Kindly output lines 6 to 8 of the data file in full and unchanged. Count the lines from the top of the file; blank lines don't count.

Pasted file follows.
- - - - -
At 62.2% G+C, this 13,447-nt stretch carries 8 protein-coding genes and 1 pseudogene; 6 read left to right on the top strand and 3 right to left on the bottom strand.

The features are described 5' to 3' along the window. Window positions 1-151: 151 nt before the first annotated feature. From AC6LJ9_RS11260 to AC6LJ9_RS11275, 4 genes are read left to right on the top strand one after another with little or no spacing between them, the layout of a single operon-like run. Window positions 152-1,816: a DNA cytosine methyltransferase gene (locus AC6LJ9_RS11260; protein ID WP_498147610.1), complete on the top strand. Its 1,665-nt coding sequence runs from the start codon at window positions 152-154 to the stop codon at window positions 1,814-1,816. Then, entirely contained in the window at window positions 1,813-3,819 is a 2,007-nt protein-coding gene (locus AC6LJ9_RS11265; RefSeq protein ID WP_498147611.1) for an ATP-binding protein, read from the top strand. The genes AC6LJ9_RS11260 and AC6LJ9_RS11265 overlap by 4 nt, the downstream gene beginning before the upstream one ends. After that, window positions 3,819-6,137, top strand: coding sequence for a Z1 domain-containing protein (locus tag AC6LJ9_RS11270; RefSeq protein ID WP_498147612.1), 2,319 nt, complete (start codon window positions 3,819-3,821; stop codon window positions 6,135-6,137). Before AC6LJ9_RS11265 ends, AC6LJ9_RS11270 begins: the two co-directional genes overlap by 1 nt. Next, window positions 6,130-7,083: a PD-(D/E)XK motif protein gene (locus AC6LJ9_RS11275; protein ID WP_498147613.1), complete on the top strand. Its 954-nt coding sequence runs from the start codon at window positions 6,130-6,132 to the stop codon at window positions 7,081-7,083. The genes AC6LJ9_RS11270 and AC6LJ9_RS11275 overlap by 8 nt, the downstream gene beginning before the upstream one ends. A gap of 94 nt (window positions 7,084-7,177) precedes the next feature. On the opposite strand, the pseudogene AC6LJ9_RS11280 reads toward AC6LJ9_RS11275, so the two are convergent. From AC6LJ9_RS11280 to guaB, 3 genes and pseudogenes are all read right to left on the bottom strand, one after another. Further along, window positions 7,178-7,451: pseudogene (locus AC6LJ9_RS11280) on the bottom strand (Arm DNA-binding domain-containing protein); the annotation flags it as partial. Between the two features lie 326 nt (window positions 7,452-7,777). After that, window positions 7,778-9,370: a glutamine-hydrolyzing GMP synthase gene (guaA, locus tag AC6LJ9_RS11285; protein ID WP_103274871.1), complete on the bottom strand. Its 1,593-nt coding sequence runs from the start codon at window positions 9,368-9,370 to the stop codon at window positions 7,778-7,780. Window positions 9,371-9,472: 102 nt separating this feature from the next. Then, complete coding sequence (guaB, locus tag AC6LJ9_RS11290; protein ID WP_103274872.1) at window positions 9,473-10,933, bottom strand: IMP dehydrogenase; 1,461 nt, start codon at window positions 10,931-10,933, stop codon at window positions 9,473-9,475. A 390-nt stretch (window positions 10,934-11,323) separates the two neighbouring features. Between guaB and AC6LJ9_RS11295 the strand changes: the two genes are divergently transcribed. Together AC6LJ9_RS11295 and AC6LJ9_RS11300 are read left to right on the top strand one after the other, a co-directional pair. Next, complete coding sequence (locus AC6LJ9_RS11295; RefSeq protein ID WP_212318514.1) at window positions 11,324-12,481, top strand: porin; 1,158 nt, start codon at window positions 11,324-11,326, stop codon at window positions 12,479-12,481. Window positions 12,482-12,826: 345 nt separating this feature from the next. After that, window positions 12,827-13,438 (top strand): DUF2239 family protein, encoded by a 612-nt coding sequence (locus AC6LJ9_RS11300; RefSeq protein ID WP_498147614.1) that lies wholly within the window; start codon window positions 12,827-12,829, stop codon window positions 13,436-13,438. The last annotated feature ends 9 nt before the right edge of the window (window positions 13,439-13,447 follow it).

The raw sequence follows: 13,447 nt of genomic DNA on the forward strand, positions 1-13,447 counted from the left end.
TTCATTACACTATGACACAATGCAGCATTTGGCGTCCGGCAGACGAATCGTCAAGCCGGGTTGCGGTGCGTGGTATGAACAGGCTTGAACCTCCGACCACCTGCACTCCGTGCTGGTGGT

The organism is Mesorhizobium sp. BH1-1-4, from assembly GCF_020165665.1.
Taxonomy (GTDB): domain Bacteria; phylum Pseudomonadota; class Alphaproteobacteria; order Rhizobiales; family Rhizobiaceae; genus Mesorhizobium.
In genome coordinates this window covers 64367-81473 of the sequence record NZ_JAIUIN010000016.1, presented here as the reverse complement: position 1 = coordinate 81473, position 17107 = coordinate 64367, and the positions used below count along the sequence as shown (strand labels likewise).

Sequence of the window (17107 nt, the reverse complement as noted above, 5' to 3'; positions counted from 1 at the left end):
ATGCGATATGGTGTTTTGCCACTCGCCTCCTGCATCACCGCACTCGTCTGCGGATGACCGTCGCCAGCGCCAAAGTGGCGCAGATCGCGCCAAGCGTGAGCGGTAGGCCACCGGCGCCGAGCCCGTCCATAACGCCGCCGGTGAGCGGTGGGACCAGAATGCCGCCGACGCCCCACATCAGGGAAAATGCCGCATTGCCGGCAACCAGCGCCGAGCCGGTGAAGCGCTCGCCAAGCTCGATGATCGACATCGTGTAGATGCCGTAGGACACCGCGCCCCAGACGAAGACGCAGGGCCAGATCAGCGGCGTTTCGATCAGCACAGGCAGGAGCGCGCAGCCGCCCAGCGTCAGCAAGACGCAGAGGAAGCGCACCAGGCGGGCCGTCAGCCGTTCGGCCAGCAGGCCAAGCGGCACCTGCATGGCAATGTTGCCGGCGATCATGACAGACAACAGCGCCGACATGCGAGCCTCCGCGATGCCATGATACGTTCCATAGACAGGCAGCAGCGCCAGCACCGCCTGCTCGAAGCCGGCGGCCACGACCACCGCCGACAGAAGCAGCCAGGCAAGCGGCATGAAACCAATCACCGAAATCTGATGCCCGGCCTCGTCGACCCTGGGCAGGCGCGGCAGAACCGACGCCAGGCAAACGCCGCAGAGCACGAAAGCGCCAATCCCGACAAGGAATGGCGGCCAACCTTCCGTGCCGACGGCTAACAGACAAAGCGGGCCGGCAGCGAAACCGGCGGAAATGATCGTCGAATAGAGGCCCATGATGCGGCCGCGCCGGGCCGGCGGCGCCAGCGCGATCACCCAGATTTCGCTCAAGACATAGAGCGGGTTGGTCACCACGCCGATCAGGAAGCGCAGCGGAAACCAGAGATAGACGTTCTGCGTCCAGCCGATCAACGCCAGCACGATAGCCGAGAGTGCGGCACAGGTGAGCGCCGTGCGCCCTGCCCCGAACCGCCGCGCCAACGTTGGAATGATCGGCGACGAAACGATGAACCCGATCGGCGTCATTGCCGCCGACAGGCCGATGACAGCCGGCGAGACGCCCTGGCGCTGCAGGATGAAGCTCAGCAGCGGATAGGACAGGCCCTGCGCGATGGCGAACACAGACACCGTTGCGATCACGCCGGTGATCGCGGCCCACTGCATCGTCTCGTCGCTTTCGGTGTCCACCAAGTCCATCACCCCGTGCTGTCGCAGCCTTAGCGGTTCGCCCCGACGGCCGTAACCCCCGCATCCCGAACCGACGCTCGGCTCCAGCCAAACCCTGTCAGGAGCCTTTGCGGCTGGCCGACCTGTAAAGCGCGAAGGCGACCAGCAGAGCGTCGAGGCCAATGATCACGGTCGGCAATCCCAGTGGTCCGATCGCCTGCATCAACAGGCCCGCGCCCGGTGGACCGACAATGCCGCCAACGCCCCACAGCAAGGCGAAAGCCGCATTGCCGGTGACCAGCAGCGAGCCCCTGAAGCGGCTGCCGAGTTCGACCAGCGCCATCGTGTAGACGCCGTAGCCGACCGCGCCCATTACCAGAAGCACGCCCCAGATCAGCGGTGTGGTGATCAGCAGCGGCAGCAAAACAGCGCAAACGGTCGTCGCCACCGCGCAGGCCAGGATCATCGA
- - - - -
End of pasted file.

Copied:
Taxonomy (GTDB): domain Bacteria; phylum Pseudomonadota; class Alphaproteobacteria; order Rhizobiales; family Rhizobiaceae; genus Mesorhizobium.
In genome coordinates this window covers 64367-81473 of the sequence record NZ_JAIUIN010000016.1, presented here as the reverse complement: position 1 = coordinate 81473, position 17107 = coordinate 64367, and the positions used below count along the sequence as shown (strand labels likewise).

Sequence of the window (17107 nt, the reverse complement as noted above, 5' to 3'; positions counted from 1 at the left end):